And to be logically consistent, we should rewrite the New Testament texts as well!

Those that endure to the end will be saved. But, no problem! So will those who do not endure to the end.

Timothy, some have rejected the truth and suffered shipwreck in regard to their faith, but no problem! We can raise the Titanic!

…you tolerate that woman Jezebel, who calls herself a prophet and is teaching and beguiling my servants to practice fornication and to eat food sacrificed to idols. I gave her time to repent, but she refuses to repent of her fornication. But, no problem! She said she believed in Christ, so no Lake of Fire for Jezebel!

(Matt 24:13, 1 Timothy 1:19, Rev 2:20-21, very broadly paraphrased!).

The Reformed doctrine, correctly I believe, teaches that “endurance” in the faith is a necessary part of security of salvation. My security does not lie in my feelings. My security is in Christ. If I am not in Christ, I have zero security. (This works equally well for the genuine believer who is having doubts, although this is a topic for another day!) And when we share our faith and ask the question, “Can you know that are saved?” our position should be, “Yes, since I know who Christ is”, not “Yes, because I know my own heart!”

Charles Spurgeon expresses this wonderfully, and he was a man who most certainly believed in eternal security: “true believers shall not apostatize, but shall stand fast, and shall be kept even to the end.” Still, he warned his flock against apostasy! “…it is a great and solemn truth that every child of God will hold on until the end, but it is an equally solemn truth that many who profess to be the Lord’s are self-deceivers, and will turn out apostates after all.” [2]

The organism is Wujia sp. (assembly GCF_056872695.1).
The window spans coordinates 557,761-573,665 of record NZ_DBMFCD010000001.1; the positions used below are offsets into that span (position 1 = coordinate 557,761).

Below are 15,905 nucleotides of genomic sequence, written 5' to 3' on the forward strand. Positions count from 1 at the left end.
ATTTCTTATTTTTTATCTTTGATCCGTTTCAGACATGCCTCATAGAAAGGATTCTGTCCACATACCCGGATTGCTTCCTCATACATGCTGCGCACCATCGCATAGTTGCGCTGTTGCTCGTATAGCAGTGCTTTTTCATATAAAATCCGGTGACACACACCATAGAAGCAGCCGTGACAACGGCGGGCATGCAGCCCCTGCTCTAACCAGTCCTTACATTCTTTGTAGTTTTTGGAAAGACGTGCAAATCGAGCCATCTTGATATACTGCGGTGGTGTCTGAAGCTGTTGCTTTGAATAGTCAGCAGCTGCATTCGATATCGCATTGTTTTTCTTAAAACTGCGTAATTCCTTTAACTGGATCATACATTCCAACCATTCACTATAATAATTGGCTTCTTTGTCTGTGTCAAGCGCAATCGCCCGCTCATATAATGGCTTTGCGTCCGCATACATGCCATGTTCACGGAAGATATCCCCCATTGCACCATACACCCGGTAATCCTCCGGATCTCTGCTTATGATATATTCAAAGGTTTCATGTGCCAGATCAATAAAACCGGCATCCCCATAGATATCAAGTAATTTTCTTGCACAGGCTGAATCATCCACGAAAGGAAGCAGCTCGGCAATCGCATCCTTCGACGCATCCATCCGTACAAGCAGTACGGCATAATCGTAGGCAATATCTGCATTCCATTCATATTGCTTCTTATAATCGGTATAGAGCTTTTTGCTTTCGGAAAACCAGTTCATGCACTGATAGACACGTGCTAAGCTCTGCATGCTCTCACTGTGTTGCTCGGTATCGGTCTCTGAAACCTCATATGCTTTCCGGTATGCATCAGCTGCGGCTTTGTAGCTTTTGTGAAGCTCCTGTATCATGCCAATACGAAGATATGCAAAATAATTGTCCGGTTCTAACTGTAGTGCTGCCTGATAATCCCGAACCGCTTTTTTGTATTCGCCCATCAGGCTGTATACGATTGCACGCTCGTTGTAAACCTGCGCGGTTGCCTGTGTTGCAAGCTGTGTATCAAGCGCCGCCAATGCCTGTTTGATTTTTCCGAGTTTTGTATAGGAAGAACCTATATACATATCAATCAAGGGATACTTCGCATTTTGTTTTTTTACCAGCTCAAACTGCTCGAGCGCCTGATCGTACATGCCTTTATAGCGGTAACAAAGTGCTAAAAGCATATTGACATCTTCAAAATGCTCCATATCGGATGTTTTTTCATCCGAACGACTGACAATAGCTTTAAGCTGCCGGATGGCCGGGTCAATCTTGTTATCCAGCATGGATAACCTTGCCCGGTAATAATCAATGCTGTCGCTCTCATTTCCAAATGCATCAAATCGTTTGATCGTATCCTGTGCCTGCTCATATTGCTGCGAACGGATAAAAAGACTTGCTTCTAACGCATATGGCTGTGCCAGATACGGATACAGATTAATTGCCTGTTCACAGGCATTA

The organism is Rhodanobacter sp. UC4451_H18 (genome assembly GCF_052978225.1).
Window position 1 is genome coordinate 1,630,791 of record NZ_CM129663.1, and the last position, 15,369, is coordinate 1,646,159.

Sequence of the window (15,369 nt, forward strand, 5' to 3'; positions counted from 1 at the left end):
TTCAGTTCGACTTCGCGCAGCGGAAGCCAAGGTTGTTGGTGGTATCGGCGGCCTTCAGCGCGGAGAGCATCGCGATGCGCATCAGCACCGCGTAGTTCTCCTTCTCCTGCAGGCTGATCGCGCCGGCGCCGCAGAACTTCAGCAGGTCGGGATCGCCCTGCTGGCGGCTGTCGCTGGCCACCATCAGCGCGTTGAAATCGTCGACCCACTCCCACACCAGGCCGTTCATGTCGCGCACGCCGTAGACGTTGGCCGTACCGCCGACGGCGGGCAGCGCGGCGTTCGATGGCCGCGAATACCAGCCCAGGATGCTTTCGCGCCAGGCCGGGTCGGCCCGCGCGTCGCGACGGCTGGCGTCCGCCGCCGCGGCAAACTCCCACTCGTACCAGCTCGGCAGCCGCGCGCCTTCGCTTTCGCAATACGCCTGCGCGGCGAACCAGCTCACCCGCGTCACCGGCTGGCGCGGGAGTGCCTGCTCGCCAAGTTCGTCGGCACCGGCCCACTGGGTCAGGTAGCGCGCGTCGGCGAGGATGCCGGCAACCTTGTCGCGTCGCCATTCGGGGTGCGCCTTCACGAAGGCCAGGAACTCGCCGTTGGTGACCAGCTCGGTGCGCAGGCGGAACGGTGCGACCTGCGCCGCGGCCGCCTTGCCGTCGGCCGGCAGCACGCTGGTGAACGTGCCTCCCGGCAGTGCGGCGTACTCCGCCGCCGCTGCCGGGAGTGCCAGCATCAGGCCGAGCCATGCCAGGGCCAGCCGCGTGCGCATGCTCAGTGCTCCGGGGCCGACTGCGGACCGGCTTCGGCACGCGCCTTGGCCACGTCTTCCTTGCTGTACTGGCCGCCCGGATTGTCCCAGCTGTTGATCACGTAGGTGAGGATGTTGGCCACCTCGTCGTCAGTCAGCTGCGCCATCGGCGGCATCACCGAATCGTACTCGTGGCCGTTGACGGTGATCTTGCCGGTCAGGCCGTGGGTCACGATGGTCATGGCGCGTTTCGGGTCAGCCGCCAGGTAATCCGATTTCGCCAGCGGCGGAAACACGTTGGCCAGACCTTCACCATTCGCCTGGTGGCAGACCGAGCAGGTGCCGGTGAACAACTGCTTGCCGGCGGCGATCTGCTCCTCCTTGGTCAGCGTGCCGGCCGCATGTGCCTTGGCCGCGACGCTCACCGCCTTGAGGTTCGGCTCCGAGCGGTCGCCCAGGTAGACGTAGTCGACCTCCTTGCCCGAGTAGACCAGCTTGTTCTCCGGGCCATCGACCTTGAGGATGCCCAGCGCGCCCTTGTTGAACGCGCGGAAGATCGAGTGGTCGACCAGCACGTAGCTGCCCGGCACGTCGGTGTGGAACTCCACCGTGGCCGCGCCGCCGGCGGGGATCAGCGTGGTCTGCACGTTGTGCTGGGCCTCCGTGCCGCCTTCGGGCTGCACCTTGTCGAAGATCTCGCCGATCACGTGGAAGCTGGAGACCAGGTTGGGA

His thoughts in Morning and Evening for the morning of January 19 are sublime, here is the link.

Cling to Christ!

[1] Charles Stanley, from the chapter “For Those Who Stop Believing,” in Eternal Security: Can You Be Sure? (Nashville: Nelson, 1991), 74, 80; also from the chapter “Faithful to the Faithless,” 93, 94.

[2] Spurgeon Quotes on Apostasy, https://www.girdedwithtruth.org/spurgeon-quotes-on-apostasy/

“Apostasy, Right Ahead!” by Gary S. Shogren, Professor of New Testament, San José, Costa Rica

4 thoughts on “Apostasy, Right Ahead!

Add yours

  1. Seems to me that 1 John has some helpful things to say about assurance of salvation. “We know that we have come to know him if…” These aren’t conditions for salvation, but they are good ways to see if we are in the faith. I agree that we should not give people assurance on the basis of something they said or did in the past.

    Also, I haven’t looked it up, but my guess is that Jn 3:16 is correctly translated when it says, “believes,” rather than “anyone who at one point in their life believed, even if only for a moment…”

    1. Hi Ron, good to hear from you!

      John 3:16 and also 3:15 have a present participle, which implies, I think, the person “is a believer”, but it would not be 100% certain.

      Blessings, Gary